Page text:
GreenVET increases green skills in vocational education and training

Experiences Vocational education and training Erasmus+ Erasmus+ for vocational education Internationalisation Sustainable development
Environmental responsibility is not yet part of daily work in vocational education and training (VET) everywhere in Europe, even though students need green skills when entering working life. Savo Vocational College coordinates the GreenVETnet project, in which sustainable development skills are introduced in VET. The project received funding from the Erasmus+ programme.
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In the development of environmental responsibility and expanding it in VET, the key is how teachers are educated to adapt this way of thinking. 

“The whole idea was based on the understanding that sustainable development is at the core of our organisation’s strategy. For years, we have taken measures for sustainable development and also introduced a variety of contents of sustainable development into teaching. With this project we will contribute to strengthening the ability of VET to carry out sustainable development,” says Project Manager Päivi Vestala from Savo Vocational College. 

The green transition will also provide employment to people with vocational skills

During autumn 2023, the GreenVETnet project will develop the Green Skills Toolkit package to be used in VET and its planning. The package is a kind of guide on best practices explaining how green skills can be taught in VET.

Four fields of VET are involved: tourism and catering, transport, business and energy-efficient construction. These fields were chosen because they are expected to be in the best position to provide employment to students in the green transition and because green skills are now required especially in the four fields in question. 

The tool is based on the EU’s GreenComp model

The Green Skills Toolkit package, which will be placed in the GreenVETnet portal, will be built in the workshops organised in the autumn. The content of the workshops will be based on GreenComp, the European sustainability competence framework.  

“We used it to create a discussion framework that every team will use to go through the competence areas and individual competences of the sustainable development skills – for example, how the values of sustainable development could be taught or how nature awareness could be promoted.”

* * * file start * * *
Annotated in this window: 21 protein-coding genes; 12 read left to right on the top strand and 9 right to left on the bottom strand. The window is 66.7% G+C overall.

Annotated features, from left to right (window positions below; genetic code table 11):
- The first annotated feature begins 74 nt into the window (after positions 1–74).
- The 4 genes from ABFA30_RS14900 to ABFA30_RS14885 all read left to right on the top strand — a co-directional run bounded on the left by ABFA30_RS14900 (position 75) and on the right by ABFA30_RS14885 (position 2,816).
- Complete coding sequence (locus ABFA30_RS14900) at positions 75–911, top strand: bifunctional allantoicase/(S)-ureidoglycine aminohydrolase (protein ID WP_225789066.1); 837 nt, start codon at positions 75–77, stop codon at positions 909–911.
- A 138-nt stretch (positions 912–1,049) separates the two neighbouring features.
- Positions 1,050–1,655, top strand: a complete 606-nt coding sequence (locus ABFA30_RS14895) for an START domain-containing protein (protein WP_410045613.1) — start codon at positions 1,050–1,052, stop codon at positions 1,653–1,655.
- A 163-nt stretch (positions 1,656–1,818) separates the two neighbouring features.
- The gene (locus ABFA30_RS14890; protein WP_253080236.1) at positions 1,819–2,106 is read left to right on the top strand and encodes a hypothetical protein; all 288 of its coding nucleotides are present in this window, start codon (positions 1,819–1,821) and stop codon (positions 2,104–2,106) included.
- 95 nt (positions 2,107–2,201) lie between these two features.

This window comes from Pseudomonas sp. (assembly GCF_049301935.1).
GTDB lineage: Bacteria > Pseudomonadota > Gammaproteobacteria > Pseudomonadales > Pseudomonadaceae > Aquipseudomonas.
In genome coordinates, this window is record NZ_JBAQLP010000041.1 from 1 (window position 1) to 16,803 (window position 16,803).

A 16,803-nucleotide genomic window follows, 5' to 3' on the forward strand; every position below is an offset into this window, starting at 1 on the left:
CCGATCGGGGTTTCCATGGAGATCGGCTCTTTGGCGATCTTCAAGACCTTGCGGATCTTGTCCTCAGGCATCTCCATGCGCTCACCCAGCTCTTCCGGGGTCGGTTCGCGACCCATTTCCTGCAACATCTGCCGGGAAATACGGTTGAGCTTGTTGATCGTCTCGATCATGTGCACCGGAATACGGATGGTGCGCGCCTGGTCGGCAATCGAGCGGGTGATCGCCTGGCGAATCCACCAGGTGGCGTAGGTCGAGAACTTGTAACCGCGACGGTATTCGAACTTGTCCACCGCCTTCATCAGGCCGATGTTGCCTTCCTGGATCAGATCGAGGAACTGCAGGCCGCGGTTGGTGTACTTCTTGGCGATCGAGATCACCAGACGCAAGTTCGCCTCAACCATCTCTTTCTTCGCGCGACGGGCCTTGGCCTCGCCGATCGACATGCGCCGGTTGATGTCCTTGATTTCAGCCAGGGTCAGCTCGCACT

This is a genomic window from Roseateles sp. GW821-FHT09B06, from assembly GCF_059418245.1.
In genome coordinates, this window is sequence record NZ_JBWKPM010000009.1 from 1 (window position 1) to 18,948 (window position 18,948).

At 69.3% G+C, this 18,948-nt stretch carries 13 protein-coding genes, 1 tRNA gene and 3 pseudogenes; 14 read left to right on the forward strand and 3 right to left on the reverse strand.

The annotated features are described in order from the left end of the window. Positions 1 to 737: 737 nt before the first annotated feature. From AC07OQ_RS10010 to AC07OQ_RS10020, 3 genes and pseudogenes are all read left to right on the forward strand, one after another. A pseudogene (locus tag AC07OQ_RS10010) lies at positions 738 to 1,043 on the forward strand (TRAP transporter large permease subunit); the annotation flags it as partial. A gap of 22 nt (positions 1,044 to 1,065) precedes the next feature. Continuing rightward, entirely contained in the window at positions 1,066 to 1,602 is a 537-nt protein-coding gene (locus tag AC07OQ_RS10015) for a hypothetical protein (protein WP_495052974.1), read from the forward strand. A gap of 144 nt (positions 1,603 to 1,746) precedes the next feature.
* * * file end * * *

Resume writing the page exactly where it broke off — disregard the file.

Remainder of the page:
After the workshops, events presenting the output of the tool directly to educational institutions will be organised in every country participating in the project. In December, a more extensive event will be organised to report on the materials and results of the project to education management. 

Environmental responsibility cannot yet be taken for granted everywhere 

There is demand for the material that will be developed in the project as environmental responsibility is not automatically included in VET even everywhere in Europe. The teachers involved in the project have been very interested in the topic and the project has also provided an opportunity for some of them to discuss matters more freely. The challenge has been that, for many different reasons, the progress in the themes of sustainable development is at very different levels in different countries. 

"Environmental issues are also political. Even in Europe, there are still countries in which teachers are not supported in this development. This package therefore meets a great need.” 

Students will need the competence required for the green transition when they enter working life anyway. A lack of it may make finding employment more difficult for them. For example, it is not possible in all educational institutions to even learn about electric cars in study programmes in driver education, vehicle mechanics and the like. 

“It makes you wonder what kind of future young people with this kind of education will have,” says Päivi Vestala. 

Towards a Greener Europe

The article is part of the Towards a Greener Europe story series, in which we highlight the environmentally responsible practices of Erasmus+ projects as well as Erasmus+ projects that promote sustainable development.

Text: Aino Kivelä